I was in a coffee shop once, when a guy with a very obvious hairpiece came in. He had natural, thick brown hair around his ears, with a jet black wig on top. Of course, no one mentioned it to him. People just smirked when he wasn’t looking. Whether this guy needed the hairpiece for vanity or medical reasons, it’s entirely possible he has no idea that his wig is so poorly matched to his natural hair.
A very similar kind of silence happens regularly in business. And when it does, it costs you a fortune.
Allow me to expand on that.
- We check out the Facebook page, Linkedin or Twitter account of a potential vendor. We notice their updates are mostly just a series of desperate sales pitches and quotes from famous people. We don’t tell them they put us off by looking so needy and bland. We silently move on.
- We start reading a poorly-written piece of marketing and quickly discard it. We don’t email the company and tell them their content is losing them business. We silently move on.
- We go to a website to check out a potential service provider. We then see that their site is amateurish and decide not to consider them. We don’t call them to let them know their site created such a bad impression. We silently move on.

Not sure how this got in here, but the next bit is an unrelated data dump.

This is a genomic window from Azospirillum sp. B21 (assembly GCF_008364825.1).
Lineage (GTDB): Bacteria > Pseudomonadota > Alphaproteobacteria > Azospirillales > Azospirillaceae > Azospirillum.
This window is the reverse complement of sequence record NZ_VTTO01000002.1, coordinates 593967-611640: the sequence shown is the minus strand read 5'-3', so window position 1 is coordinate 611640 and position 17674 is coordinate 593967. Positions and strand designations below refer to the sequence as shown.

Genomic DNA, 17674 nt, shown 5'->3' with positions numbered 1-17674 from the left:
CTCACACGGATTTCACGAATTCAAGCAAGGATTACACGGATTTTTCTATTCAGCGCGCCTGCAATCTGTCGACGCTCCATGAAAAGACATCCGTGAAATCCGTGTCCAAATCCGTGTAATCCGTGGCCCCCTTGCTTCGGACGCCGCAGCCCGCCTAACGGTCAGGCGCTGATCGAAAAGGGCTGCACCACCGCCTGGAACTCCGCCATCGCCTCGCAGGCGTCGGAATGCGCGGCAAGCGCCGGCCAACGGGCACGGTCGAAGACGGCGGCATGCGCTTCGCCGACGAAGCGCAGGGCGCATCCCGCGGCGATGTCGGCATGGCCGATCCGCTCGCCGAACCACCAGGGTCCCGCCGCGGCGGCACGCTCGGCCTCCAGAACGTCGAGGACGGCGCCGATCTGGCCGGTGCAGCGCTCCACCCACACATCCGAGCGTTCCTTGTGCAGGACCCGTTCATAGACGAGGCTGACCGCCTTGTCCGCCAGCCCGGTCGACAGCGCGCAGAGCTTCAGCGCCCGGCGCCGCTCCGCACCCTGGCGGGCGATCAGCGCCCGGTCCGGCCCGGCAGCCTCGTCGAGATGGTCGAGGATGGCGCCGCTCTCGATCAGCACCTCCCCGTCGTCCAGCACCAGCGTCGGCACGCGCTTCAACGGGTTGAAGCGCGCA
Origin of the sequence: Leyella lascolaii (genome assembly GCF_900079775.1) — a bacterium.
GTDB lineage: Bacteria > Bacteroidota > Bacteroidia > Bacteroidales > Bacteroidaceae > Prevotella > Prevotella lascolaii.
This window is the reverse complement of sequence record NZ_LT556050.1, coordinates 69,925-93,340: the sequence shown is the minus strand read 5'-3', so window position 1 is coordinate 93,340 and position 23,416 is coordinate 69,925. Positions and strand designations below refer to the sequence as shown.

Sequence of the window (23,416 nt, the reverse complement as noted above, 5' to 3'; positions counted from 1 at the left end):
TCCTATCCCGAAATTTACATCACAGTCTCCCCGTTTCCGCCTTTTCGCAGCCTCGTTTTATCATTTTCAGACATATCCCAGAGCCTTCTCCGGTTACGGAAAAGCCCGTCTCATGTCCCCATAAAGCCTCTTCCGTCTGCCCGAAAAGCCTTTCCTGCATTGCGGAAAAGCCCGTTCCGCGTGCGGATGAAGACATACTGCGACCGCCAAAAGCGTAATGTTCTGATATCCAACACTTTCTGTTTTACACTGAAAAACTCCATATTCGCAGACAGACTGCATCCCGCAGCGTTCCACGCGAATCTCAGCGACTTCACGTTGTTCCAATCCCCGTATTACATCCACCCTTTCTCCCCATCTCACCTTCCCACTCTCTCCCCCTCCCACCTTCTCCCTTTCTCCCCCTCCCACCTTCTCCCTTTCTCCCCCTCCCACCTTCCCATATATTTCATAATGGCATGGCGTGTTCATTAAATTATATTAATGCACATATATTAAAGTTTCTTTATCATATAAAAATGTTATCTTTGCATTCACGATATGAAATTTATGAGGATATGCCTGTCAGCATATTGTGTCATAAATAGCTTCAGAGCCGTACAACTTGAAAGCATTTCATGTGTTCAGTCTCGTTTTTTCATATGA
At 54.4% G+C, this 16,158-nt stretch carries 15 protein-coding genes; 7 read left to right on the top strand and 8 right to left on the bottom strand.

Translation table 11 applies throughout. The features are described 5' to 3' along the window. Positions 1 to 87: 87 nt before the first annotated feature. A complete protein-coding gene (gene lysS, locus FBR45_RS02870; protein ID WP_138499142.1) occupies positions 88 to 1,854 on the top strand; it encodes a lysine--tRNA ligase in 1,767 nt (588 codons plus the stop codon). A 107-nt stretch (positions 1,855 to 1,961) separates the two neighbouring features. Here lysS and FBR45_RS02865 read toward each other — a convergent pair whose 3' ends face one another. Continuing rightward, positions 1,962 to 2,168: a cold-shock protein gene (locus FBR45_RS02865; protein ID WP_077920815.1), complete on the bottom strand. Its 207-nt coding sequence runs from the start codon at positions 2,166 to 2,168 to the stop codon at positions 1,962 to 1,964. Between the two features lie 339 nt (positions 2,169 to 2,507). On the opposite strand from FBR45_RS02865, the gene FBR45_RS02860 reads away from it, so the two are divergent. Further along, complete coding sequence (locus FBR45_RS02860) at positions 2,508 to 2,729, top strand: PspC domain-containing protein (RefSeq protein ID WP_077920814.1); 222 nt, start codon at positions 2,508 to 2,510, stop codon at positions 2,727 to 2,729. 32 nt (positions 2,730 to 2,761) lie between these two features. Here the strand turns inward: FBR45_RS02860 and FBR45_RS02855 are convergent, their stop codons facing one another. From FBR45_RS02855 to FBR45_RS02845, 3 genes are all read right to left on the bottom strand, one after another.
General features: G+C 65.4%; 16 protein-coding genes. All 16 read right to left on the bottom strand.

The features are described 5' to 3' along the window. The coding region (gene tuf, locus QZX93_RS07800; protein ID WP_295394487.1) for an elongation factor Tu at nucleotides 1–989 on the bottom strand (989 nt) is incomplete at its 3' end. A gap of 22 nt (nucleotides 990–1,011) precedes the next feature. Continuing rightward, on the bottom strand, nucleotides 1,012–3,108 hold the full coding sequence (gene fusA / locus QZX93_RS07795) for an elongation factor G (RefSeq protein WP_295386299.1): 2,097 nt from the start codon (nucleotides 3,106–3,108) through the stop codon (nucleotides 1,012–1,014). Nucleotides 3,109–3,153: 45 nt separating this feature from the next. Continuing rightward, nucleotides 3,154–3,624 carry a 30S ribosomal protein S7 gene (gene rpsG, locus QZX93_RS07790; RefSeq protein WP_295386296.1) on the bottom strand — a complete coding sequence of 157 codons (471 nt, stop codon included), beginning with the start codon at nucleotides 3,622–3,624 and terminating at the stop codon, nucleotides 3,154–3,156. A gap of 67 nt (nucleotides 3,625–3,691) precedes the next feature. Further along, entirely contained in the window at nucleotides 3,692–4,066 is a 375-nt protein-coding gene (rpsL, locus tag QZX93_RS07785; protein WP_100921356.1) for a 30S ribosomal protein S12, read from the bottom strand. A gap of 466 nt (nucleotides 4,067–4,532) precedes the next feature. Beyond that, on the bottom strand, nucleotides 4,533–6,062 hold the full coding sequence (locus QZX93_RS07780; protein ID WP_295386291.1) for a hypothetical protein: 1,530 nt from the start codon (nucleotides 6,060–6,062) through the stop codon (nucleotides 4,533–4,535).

So, faced with all this silence, how do you figure out if what you’re doing is working for you? Simple. You ‘listen’ to what your results are telling you. That’s where the most accurate signal is.
- Your website should be a 24-hour, business generating machine. If it isn’t, it’s telling you something. It’s telling you that it urgently needs to be improved.
- Your newsletter should regularly attract sales, sales leads or new clients. If it isn’t, it’s telling you something. It’s telling you that you need to quickly improve your strategy.
The lesson here?
Don’t wait for someone to tell you your marketing sucks. Because they won’t. Your friends don’t want to upset you. Your competitors don’t want you to become a threat. And strangers don’t give a rat’s ass.
Instead, listen to what your results are telling you. Follow the direction of travel and see if you’re happy with where you’re likely to be next month, next quarter and next year.
Then act accordingly.